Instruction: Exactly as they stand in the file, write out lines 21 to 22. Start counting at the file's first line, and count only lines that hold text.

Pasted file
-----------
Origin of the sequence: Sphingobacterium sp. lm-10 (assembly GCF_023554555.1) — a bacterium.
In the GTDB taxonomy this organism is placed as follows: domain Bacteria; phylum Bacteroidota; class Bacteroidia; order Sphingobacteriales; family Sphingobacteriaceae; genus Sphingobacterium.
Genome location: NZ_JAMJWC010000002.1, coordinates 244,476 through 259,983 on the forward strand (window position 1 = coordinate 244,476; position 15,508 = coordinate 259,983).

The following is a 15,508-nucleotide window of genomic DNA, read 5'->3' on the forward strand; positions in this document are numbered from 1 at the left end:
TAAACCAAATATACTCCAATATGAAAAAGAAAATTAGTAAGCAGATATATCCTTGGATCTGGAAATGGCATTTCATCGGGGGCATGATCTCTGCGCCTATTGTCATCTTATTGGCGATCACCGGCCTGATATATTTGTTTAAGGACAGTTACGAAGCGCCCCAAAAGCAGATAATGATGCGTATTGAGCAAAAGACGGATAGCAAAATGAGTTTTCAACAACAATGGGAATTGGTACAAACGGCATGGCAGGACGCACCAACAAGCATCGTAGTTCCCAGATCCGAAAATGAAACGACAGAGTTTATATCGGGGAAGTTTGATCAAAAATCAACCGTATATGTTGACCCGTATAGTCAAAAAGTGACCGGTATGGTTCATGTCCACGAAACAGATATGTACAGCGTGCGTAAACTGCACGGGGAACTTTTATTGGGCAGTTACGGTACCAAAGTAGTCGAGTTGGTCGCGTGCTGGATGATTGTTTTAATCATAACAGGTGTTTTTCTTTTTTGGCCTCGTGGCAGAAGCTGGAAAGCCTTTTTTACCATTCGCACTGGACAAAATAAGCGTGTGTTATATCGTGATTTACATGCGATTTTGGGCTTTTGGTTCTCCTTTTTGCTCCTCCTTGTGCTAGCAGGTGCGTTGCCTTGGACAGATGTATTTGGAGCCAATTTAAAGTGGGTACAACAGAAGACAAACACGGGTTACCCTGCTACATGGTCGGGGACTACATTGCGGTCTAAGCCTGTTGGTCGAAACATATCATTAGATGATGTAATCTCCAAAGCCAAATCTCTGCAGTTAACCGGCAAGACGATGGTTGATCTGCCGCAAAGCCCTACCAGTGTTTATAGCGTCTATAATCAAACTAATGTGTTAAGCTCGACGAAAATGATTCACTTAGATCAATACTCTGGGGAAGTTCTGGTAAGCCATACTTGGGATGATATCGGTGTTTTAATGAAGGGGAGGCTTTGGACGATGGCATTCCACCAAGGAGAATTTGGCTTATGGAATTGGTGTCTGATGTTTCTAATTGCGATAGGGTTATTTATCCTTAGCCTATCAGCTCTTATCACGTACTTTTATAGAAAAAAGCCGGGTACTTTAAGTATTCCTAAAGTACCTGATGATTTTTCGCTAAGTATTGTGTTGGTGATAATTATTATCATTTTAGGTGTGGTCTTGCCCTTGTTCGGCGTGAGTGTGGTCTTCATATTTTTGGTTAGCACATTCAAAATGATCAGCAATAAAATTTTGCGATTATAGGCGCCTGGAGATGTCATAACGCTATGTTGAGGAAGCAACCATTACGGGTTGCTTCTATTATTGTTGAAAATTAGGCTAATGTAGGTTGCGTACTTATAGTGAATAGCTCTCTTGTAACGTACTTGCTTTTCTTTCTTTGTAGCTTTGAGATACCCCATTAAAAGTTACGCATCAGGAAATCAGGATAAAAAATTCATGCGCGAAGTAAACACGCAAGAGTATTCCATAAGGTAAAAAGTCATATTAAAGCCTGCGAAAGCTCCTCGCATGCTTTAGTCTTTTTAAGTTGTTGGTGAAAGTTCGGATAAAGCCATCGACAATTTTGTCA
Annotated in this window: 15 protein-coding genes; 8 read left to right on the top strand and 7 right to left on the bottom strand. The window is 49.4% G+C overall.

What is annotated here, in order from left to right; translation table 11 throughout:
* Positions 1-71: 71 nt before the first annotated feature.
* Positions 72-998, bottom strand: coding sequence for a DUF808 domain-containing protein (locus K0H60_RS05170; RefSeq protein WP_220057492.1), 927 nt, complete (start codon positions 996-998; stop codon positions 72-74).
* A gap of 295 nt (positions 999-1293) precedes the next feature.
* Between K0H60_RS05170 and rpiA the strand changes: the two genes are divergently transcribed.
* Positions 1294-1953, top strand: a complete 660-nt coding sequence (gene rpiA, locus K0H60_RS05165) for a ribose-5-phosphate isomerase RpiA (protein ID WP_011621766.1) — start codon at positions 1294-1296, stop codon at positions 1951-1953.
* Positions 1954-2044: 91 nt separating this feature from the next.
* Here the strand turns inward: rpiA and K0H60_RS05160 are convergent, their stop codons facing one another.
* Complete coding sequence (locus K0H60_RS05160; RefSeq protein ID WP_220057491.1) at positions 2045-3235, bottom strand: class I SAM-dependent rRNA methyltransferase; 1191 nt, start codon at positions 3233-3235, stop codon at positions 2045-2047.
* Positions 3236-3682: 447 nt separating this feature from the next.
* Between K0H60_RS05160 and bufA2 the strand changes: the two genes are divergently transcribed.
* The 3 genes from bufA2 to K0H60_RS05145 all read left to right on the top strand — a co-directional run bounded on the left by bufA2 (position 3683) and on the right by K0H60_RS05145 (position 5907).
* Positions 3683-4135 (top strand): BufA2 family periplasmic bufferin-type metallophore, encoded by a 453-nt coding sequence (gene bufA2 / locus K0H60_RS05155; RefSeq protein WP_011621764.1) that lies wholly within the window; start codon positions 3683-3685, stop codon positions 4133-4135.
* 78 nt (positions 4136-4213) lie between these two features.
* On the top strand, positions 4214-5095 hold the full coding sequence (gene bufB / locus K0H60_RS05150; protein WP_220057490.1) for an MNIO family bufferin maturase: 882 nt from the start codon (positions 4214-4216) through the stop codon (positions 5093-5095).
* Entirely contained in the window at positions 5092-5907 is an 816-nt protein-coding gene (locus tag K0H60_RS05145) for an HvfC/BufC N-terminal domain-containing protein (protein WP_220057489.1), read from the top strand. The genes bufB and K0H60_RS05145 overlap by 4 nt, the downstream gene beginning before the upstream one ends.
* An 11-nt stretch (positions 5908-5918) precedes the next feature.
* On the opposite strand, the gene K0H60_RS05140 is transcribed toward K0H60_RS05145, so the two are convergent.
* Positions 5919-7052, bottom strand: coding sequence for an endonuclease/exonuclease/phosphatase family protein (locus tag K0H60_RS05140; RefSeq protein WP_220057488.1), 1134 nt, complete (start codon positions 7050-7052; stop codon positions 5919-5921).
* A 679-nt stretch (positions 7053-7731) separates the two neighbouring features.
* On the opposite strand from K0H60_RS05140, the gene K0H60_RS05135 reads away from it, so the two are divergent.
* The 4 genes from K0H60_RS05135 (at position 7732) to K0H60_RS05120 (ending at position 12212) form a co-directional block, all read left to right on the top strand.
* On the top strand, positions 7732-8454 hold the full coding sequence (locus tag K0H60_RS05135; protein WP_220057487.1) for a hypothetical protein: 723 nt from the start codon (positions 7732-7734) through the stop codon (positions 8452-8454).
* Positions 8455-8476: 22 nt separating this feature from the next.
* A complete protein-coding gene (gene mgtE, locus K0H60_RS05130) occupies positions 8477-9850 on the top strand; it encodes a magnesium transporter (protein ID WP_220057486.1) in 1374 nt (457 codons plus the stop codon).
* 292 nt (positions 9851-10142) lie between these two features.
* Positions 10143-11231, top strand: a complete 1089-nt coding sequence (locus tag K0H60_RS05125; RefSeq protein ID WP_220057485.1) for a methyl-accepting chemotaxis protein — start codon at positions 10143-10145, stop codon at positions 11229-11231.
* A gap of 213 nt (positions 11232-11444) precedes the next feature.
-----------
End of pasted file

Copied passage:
* On the top strand, positions 4214-5095 hold the full coding sequence (gene bufB / locus K0H60_RS05150; protein WP_220057490.1) for an MNIO family bufferin maturase: 882 nt from the start codon (positions 4214-4216) through the stop codon (positions 5093-5095).
* Entirely contained in the window at positions 5092-5907 is an 816-nt protein-coding gene (locus tag K0H60_RS05145) for an HvfC/BufC N-terminal domain-containing protein (protein WP_220057489.1), read from the top strand. The genes bufB and K0H60_RS05145 overlap by 4 nt, the downstream gene beginning before the upstream one ends.